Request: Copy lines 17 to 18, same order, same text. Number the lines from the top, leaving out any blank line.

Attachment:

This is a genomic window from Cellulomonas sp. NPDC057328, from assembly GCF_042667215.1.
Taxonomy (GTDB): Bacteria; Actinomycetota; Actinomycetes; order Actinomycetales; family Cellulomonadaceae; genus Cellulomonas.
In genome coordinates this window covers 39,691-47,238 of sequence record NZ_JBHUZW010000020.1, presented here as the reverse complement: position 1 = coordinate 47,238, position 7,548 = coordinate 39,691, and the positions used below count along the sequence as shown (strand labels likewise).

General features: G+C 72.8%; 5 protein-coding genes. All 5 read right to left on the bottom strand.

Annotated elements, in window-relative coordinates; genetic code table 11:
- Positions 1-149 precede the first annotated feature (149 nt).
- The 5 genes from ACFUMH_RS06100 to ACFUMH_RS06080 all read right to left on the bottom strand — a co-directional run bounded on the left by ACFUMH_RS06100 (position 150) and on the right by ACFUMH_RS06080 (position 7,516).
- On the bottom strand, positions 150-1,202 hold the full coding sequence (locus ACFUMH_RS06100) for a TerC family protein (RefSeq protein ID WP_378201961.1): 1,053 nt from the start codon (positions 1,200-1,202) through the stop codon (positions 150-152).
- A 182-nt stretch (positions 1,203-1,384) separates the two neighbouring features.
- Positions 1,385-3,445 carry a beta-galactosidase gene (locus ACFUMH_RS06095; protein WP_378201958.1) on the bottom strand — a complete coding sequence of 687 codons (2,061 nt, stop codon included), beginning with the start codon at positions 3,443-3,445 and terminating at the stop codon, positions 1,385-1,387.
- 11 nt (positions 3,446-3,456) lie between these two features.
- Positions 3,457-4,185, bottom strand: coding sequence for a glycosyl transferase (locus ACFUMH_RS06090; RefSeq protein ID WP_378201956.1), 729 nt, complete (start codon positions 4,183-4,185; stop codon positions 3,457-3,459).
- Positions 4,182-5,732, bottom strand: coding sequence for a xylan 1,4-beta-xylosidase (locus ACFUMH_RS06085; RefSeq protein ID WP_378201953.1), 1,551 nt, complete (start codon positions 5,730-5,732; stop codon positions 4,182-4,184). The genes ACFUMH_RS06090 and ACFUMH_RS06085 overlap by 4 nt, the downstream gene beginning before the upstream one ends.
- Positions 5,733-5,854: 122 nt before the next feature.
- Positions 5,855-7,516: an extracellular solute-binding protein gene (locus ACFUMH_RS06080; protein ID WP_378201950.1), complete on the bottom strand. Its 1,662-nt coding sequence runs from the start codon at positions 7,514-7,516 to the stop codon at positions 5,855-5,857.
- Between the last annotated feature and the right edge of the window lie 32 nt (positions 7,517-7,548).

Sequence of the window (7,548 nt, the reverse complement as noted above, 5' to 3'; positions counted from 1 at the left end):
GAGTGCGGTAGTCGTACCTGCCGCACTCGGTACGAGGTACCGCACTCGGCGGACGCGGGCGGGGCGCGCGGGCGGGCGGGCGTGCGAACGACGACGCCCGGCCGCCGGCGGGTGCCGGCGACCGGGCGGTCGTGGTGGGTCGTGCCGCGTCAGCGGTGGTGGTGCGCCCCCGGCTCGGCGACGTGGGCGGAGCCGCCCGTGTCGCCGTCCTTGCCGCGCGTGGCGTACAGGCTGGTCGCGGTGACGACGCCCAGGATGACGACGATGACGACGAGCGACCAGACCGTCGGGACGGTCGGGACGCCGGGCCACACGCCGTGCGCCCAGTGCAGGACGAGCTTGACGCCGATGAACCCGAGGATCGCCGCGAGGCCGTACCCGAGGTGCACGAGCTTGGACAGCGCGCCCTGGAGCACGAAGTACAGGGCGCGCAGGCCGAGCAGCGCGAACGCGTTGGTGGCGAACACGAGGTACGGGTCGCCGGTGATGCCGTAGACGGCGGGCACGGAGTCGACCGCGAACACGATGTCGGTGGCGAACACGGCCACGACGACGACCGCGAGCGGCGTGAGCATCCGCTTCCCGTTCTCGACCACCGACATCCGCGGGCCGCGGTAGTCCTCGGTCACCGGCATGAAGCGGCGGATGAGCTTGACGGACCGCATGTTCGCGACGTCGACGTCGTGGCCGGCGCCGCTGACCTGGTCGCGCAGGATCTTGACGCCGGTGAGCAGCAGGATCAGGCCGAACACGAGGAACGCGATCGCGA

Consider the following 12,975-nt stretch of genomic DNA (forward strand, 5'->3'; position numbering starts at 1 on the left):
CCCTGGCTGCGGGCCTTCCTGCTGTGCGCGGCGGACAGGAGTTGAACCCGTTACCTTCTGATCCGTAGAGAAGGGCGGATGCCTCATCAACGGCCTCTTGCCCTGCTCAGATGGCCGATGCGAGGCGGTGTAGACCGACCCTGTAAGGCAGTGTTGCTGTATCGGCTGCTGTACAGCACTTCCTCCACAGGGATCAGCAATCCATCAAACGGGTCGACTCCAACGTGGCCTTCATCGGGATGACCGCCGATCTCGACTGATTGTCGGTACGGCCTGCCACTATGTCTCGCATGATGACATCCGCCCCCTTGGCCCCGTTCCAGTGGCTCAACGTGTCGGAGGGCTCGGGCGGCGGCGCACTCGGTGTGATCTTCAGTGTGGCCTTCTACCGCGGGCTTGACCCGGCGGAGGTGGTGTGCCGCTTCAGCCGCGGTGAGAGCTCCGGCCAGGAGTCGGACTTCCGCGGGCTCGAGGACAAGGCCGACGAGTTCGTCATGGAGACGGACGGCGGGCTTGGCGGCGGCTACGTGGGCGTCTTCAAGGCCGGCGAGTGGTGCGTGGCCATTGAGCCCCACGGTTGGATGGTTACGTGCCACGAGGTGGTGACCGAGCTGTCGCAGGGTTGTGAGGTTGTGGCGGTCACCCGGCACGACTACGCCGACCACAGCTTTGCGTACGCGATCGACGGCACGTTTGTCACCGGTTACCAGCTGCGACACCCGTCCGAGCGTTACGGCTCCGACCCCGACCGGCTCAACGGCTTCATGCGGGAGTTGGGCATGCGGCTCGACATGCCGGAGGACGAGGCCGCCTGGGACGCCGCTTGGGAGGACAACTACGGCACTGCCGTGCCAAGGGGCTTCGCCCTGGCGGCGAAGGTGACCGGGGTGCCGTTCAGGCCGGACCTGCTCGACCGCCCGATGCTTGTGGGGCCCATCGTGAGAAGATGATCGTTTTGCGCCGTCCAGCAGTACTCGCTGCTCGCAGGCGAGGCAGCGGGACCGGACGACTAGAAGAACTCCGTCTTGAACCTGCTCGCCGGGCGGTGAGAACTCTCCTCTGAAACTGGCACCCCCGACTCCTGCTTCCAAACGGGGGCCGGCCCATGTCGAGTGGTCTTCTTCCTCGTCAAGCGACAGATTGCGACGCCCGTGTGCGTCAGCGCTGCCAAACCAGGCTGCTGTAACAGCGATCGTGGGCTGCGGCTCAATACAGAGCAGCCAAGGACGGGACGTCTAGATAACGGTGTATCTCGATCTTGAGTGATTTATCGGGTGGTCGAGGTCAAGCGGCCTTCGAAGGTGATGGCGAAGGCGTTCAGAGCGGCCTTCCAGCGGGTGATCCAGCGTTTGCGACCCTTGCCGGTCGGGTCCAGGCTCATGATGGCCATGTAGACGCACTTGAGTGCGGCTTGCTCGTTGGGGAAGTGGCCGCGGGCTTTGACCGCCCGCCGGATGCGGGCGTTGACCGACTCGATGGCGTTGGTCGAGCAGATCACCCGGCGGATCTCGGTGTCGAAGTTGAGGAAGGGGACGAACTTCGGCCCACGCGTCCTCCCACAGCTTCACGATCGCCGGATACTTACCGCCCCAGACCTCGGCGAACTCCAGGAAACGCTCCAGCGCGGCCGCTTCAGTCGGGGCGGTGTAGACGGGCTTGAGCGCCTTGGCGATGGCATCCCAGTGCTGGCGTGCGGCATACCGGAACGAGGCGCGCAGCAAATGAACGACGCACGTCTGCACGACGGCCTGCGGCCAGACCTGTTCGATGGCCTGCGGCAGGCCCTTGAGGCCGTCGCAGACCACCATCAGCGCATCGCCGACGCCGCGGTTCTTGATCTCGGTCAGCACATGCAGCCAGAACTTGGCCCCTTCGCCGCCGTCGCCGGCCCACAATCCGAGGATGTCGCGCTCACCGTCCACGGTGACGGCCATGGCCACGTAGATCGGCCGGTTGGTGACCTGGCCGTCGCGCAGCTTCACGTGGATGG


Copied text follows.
Sequence of the window (7,548 nt, the reverse complement as noted above, 5' to 3'; positions counted from 1 at the left end):
GAGTGCGGTAGTCGTACCTGCCGCACTCGGTACGAGGTACCGCACTCGGCGGACGCGGGCGGGGCGCGCGGGCGGGCGGGCGTGCGAACGACGACGCCCGGCCGCCGGCGGGTGCCGGCGACCGGGCGGTCGTGGTGGGTCGTGCCGCGTCAGCGGTGGTGGTGCGCCCCCGGCTCGGCGACGTGGGCGGAGCCGCCCGTGTCGCCGTCCTTGCCGCGCGTGGCGTACAGGCTGGTCGCGGTGACGACGCCCAGGATGACGACGATGACGACGAGCGACCAGACCGTCGGGACGGTCGGGACGCCGGGCCACACGCCGTGCGCCCAGTGCAGGACGAGCTTGACGCCGATGAACCCGAGGATCGCCGCGAGGCCGTACCCGAGGTGCACGAGCTTGGACAGCGCGCCCTGGAGCACGAAGTACAGGGCGCGCAGGCCGAGCAGCGCGAACGCGTTGGTGGCGAACACGAGGTACGGGTCGCCGGTGATGCCGTAGACGGCGGGCACGGAGTCGACCGCGAACACGATGTCGGTGGCGAACACGGCCACGACGACGACCGCGAGCGGCGTGAGCATCCGCTTCCCGTTCTCGACCACCGACATCCGCGGGCCGCGGTAGTCCTCGGTCACCGGCATGAAGCGGCGGATGAGCTTGACGGACCGCATGTTCGCGACGTCGACGTCGTGGCCGGCGCCGCTGACCTGGTCGCGCAGGATCTTGACGCCGGTGAGCAGCAGGATCAGGCCGAACACGAGGAACGCGATCGCGA